13 administration. That's when I said to myself, there's got to be a better way. There's got to be a better way to run Student Government. This is not the way to do it. Student Government had offices and they had housing for students. They had legal services for students. [They] had many programs; health programs for students. That was all well and good. Al ways trying to find the administration and toilet paper in the dorms. Those were major, major issues. The housing office. H: What the heck are the dorms, what you said? M: That was an issue when I was here. Having enough toilet paper in the dormitories. There seemed to be a problem with housing getting toilet paper in the dormitories. That was a major issue when I was here in 1975. When I got here and was involved with Student Government, I couldn't figure out why there was a problem getting toilet pa per in the dorms. You can probably imagine some people use more than others and that was a major problem. Those were some of the things that they had to face. The constant bickering, I just basically said to myself, this is not the way to do it. I gues s that's what got me, besides being the clerk, more involved in Student Government. You asked me some more questions on how I ran for Student Government president I guess? H: It sounds like you brought more organization to the student senate than people w ere accustomed to and that was unusual. What point did you finally decide to run for Student Government president? M: I was talking to some of the students that were involved in Student Government [and] some of the employees that were involved in Student Government. There was, like I said, constant arguing, constant bickering going on. I said to one of them, Student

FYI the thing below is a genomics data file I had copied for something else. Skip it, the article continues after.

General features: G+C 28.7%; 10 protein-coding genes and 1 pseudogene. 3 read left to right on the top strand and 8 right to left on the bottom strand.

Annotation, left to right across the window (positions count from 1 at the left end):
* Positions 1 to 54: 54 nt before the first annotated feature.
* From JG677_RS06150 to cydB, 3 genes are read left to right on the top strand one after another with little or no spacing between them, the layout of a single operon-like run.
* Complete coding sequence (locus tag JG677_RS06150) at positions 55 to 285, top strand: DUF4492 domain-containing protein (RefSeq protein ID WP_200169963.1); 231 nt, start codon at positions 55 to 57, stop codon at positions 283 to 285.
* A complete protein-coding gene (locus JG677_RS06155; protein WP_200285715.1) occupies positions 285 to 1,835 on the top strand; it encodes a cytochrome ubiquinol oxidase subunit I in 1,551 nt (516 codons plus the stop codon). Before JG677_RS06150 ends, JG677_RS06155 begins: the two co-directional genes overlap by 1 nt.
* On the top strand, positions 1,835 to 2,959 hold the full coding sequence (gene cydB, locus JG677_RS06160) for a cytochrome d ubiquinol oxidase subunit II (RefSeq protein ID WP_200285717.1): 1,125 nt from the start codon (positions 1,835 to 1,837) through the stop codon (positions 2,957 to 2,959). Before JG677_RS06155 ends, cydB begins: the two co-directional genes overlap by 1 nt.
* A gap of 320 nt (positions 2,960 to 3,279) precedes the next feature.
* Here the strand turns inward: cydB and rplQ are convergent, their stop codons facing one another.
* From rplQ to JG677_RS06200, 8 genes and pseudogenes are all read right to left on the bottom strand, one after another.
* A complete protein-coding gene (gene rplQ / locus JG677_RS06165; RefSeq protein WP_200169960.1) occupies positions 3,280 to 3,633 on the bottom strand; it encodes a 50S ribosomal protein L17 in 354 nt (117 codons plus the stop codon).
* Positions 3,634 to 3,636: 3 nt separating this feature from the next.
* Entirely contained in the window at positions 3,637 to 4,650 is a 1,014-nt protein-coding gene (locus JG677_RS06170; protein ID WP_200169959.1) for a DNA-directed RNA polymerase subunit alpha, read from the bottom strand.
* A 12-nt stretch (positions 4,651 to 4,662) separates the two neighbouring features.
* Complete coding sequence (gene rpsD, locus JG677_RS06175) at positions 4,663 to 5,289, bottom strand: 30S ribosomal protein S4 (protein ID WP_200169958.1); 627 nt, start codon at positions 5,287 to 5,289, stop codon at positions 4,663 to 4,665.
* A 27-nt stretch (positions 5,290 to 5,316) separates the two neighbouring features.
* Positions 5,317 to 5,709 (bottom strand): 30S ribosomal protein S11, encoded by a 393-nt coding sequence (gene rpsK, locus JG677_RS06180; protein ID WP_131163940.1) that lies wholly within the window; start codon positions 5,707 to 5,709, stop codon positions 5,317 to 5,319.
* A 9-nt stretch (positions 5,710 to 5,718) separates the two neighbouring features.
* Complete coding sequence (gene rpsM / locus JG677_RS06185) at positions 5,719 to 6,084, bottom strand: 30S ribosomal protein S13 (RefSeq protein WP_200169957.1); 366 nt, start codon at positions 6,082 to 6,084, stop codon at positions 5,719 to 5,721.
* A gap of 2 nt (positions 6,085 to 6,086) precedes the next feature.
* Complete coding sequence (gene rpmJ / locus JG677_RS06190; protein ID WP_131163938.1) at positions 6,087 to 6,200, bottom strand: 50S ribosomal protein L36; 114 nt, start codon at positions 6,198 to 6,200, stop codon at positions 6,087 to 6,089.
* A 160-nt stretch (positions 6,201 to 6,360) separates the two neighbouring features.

14 Government can't continue to fight with the administration. You've got to work together to get things done. You have to realize that the senate puts together the budget, the president of Student Government can veto it so that, whatever the case may be, would fix it, and that budget at that time had to go to the president of the university. That president had to approve it. If you're fight ing on one of the major issues, it's just like it is in the state government or anything, the budget is the major issue. The Federal Government, eventually the process, the president is about the budget. In the state of Florida, the only thing the legisl ature has to do is pass a budget. We don't have to pass anything else as long as we have a budget. Constitutionally, that's what we have to do. Here on the campus, that was a major issue with two point one million dollars. There was always bickering. I told them, there's a better way to do this. That particular student at that time said, why don't you run for Student Government president. I said, you've got to be kidding me, no way. He said, what do you mean? I said, first and foremost, I'm black. Second and foremost, I'm black. Third foremost, I'm black. I can't get elected. I was talking to a white student. He said, yes you can. I said, no I can't; it won't happen on this campus. We only have 800 black students on campus, and the rest of th em are white. They're not going to elect a black Student Government president on the University of South Florida campus. It's never been done as far as I know in the state of Florida. At that time, I think there were seven universities. It's not going to happen. I dropped it at that point. He didn't drop it. He went around and talked to some other students. Some black students, some white students. They came back to me and said, why don't you think about it. What I did, was organize a meeting to t alk about you running for Student